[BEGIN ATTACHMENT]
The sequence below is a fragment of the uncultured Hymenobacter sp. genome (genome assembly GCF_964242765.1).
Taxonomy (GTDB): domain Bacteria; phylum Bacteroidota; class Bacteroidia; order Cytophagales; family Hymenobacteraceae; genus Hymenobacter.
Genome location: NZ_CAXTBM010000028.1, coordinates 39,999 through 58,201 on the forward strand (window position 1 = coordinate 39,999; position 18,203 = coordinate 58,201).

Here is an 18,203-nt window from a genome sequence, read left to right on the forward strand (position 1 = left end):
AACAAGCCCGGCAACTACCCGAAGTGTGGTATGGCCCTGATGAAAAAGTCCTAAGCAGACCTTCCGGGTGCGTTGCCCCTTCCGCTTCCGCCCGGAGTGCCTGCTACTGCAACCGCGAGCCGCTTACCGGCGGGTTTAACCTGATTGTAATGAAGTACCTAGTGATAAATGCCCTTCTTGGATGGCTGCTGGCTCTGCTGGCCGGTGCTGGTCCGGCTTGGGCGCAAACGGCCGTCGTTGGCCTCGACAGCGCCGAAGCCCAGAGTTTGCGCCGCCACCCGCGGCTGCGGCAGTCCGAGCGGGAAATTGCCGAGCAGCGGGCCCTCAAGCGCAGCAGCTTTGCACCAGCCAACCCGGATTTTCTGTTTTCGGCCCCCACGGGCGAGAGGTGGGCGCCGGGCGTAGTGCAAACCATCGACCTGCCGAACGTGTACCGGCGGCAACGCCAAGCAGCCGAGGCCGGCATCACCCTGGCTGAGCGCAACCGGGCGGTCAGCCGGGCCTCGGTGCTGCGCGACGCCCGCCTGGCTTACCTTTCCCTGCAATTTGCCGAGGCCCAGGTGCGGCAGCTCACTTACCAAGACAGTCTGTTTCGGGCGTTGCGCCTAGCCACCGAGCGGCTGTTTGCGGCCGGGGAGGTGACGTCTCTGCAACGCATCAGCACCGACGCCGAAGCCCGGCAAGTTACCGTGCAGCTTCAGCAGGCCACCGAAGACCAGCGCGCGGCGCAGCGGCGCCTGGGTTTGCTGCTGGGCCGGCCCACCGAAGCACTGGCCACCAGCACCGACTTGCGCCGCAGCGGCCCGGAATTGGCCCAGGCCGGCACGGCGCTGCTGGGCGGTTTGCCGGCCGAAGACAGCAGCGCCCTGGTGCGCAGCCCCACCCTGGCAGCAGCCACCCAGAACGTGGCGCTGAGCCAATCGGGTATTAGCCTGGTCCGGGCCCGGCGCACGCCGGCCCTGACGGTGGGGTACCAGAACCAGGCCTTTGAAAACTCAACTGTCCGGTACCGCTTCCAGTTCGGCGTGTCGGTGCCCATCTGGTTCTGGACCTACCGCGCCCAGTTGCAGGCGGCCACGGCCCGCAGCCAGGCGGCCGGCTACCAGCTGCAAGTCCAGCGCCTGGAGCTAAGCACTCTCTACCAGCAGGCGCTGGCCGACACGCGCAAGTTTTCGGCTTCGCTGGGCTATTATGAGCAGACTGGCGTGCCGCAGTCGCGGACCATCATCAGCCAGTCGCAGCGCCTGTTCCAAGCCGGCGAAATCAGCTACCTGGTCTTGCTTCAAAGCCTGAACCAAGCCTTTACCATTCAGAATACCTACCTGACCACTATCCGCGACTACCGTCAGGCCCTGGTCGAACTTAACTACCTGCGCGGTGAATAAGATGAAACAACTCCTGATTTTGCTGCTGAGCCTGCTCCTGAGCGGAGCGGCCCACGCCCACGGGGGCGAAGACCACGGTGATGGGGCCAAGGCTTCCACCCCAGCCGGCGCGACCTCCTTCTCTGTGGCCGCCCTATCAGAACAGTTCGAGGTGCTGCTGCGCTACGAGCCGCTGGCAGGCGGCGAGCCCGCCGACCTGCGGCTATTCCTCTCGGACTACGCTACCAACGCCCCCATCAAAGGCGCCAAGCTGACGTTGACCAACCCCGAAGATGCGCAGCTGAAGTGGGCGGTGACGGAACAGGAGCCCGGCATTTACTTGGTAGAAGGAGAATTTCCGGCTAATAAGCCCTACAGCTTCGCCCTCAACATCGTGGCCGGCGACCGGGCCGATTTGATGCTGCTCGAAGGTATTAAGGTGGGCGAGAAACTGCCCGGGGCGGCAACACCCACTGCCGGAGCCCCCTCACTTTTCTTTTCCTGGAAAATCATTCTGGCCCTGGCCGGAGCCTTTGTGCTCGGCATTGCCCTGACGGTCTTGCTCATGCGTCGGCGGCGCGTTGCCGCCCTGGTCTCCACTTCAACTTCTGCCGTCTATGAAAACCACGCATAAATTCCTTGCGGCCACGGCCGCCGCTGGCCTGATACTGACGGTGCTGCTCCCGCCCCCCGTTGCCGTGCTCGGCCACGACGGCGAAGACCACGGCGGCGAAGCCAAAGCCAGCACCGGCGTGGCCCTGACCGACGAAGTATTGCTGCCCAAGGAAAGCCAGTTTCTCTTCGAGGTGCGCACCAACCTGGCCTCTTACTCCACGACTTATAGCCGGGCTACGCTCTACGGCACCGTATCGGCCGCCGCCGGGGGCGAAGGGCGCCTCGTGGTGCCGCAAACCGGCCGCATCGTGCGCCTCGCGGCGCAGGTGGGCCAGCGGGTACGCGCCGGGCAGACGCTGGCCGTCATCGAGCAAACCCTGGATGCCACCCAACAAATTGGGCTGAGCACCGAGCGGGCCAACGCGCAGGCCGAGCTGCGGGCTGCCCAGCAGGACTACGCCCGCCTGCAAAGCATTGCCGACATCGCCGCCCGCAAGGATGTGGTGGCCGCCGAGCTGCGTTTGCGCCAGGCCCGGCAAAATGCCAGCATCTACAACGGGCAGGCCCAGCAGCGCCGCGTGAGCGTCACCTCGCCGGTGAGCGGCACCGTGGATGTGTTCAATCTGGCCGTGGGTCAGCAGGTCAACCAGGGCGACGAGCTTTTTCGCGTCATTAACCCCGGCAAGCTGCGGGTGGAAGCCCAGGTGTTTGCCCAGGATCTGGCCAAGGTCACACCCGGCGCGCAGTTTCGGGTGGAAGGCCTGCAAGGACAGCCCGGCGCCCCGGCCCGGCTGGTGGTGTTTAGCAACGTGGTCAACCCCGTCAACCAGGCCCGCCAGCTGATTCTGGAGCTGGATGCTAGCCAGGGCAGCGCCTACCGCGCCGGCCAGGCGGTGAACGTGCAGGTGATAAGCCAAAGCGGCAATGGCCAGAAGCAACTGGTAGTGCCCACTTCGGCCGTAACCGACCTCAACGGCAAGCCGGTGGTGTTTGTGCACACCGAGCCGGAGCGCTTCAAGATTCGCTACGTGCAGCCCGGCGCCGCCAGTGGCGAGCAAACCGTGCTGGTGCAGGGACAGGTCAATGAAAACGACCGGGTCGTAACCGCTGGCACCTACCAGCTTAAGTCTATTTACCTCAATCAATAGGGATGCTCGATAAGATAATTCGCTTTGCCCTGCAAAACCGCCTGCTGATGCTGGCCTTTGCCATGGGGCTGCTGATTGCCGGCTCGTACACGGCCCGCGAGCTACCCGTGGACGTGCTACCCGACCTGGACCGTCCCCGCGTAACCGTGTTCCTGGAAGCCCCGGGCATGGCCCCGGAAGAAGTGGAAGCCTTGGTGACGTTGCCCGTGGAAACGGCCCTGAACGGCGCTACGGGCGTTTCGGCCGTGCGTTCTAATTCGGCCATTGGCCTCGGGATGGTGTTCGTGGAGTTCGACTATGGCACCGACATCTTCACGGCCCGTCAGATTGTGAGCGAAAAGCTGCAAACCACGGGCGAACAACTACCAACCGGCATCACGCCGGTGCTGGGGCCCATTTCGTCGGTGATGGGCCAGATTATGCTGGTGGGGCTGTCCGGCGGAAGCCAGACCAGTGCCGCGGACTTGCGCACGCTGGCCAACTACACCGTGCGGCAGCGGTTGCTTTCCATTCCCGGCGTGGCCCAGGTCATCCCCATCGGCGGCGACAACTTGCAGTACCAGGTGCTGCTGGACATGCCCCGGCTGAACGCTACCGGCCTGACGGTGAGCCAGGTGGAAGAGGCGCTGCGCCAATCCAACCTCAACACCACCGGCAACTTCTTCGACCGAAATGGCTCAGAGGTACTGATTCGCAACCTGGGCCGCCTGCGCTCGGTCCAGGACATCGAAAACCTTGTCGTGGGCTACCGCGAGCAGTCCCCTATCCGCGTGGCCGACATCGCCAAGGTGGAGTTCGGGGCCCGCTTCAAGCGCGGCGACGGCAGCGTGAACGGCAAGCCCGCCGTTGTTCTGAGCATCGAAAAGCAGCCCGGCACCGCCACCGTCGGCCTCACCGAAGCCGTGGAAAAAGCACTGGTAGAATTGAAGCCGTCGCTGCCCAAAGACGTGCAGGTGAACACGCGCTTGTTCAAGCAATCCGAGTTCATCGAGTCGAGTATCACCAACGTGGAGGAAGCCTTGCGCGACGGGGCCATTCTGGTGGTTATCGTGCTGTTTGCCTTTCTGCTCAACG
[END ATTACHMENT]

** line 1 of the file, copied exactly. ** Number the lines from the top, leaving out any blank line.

The sequence below is a fragment of the uncultured Hymenobacter sp. genome (genome assembly GCF_964242765.1).